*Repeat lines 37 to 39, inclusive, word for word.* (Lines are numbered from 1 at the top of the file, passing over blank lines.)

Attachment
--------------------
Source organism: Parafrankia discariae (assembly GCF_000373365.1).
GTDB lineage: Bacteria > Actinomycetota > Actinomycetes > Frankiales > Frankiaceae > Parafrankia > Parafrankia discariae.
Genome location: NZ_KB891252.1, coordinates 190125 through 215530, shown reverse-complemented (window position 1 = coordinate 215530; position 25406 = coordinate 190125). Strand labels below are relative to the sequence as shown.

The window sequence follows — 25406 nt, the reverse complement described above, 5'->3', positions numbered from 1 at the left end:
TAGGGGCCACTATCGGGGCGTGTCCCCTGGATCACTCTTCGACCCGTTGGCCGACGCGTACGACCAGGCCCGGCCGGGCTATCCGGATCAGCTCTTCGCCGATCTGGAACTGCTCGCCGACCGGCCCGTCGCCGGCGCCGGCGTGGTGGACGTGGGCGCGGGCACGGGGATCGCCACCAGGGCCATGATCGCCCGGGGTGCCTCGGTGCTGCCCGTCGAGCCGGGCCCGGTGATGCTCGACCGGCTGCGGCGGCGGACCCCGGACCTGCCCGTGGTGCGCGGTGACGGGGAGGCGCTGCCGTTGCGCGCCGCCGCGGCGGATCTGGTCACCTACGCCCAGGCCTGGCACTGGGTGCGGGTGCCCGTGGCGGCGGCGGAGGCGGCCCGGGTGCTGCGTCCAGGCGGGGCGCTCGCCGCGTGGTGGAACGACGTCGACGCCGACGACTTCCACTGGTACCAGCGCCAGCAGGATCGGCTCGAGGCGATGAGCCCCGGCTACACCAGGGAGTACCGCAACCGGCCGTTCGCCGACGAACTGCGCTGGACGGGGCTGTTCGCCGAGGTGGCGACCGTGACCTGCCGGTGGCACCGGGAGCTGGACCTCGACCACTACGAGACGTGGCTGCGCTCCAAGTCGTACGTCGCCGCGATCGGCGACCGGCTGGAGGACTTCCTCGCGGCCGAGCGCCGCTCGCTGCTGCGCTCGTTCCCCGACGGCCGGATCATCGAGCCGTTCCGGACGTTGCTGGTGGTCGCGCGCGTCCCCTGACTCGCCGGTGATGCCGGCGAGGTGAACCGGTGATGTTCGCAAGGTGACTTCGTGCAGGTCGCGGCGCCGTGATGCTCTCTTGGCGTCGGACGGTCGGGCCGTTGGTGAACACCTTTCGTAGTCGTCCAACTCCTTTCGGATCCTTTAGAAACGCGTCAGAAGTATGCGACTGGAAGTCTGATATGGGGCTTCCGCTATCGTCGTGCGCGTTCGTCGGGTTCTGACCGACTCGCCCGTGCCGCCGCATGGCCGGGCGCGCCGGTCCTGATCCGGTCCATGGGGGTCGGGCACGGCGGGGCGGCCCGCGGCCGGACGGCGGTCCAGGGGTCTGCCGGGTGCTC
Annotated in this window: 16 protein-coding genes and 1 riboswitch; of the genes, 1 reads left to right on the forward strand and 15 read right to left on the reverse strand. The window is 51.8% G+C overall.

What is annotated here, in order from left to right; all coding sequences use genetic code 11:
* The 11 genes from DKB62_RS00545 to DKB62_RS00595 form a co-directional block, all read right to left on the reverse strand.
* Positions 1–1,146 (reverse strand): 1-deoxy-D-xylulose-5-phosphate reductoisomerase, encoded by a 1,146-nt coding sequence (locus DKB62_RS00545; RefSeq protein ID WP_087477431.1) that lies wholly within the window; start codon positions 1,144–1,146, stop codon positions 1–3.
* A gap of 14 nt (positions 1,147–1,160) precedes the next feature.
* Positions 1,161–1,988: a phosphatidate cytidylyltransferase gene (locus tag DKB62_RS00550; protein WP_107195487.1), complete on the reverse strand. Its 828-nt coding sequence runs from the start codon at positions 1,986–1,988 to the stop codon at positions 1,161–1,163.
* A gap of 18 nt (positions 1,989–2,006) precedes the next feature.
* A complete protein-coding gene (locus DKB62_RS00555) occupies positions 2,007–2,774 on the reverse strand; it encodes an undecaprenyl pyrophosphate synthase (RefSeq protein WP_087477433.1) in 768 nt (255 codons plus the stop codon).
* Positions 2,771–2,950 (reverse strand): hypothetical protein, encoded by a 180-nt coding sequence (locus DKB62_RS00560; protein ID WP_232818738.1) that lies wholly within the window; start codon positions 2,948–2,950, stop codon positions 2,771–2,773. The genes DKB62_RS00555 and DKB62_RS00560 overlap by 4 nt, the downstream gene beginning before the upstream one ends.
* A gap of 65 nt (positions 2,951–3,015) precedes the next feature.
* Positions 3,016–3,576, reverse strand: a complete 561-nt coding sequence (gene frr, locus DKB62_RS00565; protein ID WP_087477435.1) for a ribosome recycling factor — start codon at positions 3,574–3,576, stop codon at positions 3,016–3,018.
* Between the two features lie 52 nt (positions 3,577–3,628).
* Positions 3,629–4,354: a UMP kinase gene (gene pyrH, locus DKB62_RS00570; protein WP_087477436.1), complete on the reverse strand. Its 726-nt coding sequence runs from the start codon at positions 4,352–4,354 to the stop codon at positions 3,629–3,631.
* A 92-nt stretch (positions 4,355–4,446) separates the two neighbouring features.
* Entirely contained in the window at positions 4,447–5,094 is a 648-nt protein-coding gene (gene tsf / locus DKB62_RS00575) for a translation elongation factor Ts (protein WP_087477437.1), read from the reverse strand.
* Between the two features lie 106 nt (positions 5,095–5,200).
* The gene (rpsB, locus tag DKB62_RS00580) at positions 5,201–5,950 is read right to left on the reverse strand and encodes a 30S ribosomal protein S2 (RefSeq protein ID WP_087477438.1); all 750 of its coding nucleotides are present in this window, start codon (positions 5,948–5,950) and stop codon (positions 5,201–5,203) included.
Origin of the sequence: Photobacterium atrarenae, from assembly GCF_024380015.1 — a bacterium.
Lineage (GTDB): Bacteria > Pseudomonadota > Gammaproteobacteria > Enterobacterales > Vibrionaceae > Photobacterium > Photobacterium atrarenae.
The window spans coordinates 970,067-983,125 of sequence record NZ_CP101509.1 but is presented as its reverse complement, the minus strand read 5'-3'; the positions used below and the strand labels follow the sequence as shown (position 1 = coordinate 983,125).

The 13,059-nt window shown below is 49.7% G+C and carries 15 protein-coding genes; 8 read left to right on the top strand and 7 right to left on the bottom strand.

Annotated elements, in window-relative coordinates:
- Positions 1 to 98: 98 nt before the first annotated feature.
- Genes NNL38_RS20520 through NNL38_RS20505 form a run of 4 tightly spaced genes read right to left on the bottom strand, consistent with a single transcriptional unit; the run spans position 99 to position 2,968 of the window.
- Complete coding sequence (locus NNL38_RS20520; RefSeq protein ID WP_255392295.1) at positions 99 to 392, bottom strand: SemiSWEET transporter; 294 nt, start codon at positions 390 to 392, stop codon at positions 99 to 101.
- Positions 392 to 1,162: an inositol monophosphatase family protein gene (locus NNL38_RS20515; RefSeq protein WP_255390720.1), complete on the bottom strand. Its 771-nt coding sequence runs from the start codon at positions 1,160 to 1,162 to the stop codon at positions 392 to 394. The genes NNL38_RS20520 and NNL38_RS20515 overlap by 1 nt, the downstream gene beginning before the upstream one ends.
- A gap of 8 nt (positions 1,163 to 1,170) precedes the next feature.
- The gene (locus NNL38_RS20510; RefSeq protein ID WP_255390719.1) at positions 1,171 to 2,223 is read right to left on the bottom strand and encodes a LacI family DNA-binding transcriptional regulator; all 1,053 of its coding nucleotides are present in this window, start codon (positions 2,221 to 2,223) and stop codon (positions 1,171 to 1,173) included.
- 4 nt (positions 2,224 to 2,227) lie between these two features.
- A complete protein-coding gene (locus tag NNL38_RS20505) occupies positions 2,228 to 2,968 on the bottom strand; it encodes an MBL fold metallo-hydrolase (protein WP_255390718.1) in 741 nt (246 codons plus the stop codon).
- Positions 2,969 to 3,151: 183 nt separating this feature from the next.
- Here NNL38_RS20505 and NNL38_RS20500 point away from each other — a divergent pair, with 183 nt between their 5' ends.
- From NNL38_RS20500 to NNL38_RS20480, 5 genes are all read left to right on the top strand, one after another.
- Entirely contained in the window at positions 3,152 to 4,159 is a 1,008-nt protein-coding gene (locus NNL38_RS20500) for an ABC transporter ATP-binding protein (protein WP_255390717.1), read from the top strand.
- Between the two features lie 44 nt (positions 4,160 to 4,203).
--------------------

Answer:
- Here NNL38_RS20505 and NNL38_RS20500 point away from each other — a divergent pair, with 183 nt between their 5' ends.
- From NNL38_RS20500 to NNL38_RS20480, 5 genes are all read left to right on the top strand, one after another.
- Entirely contained in the window at positions 3,152 to 4,159 is a 1,008-nt protein-coding gene (locus NNL38_RS20500) for an ABC transporter ATP-binding protein (protein WP_255390717.1), read from the top strand.